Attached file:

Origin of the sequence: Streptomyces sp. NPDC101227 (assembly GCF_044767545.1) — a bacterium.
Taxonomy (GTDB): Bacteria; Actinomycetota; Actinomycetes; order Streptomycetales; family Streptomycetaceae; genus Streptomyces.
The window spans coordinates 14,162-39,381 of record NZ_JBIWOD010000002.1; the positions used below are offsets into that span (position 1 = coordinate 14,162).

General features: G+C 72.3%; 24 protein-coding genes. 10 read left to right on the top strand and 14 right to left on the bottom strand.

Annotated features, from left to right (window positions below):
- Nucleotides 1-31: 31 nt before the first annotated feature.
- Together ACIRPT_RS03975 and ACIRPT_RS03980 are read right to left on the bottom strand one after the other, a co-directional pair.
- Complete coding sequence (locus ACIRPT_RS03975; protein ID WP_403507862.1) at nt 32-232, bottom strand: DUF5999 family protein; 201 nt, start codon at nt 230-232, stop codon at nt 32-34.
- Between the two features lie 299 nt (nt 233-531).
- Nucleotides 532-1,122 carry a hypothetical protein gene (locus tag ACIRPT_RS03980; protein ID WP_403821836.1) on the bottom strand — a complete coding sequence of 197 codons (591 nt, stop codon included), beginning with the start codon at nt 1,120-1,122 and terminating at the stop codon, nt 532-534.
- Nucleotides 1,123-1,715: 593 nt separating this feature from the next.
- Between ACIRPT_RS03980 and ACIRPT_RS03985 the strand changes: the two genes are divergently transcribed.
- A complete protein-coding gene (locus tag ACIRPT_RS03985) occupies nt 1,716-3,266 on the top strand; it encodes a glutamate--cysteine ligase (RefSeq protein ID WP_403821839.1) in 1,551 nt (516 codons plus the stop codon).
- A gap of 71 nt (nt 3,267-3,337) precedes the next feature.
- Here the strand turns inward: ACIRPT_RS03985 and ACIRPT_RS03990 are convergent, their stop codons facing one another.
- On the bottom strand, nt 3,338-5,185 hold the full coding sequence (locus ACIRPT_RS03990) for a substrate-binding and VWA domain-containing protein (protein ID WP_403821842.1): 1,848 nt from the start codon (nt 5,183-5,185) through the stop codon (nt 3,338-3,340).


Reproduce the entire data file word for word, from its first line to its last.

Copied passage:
Origin of the sequence: Streptomyces sp. NPDC101227 (assembly GCF_044767545.1) — a bacterium.
Taxonomy (GTDB): Bacteria; Actinomycetota; Actinomycetes; order Streptomycetales; family Streptomycetaceae; genus Streptomyces.
The window spans coordinates 14,162-39,381 of record NZ_JBIWOD010000002.1; the positions used below are offsets into that span (position 1 = coordinate 14,162).

General features: G+C 72.3%; 24 protein-coding genes. 10 read left to right on the top strand and 14 right to left on the bottom strand.

Annotated features, from left to right (window positions below):
- Nucleotides 1-31: 31 nt before the first annotated feature.
- Together ACIRPT_RS03975 and ACIRPT_RS03980 are read right to left on the bottom strand one after the other, a co-directional pair.
- Complete coding sequence (locus ACIRPT_RS03975; protein ID WP_403507862.1) at nt 32-232, bottom strand: DUF5999 family protein; 201 nt, start codon at nt 230-232, stop codon at nt 32-34.
- Between the two features lie 299 nt (nt 233-531).
- Nucleotides 532-1,122 carry a hypothetical protein gene (locus tag ACIRPT_RS03980; protein ID WP_403821836.1) on the bottom strand — a complete coding sequence of 197 codons (591 nt, stop codon included), beginning with the start codon at nt 1,120-1,122 and terminating at the stop codon, nt 532-534.
- Nucleotides 1,123-1,715: 593 nt separating this feature from the next.
- Between ACIRPT_RS03980 and ACIRPT_RS03985 the strand changes: the two genes are divergently transcribed.
- A complete protein-coding gene (locus tag ACIRPT_RS03985) occupies nt 1,716-3,266 on the top strand; it encodes a glutamate--cysteine ligase (RefSeq protein ID WP_403821839.1) in 1,551 nt (516 codons plus the stop codon).
- A gap of 71 nt (nt 3,267-3,337) precedes the next feature.
- Here the strand turns inward: ACIRPT_RS03985 and ACIRPT_RS03990 are convergent, their stop codons facing one another.
- On the bottom strand, nt 3,338-5,185 hold the full coding sequence (locus ACIRPT_RS03990) for a substrate-binding and VWA domain-containing protein (protein ID WP_403821842.1): 1,848 nt from the start codon (nt 5,183-5,185) through the stop codon (nt 3,338-3,340).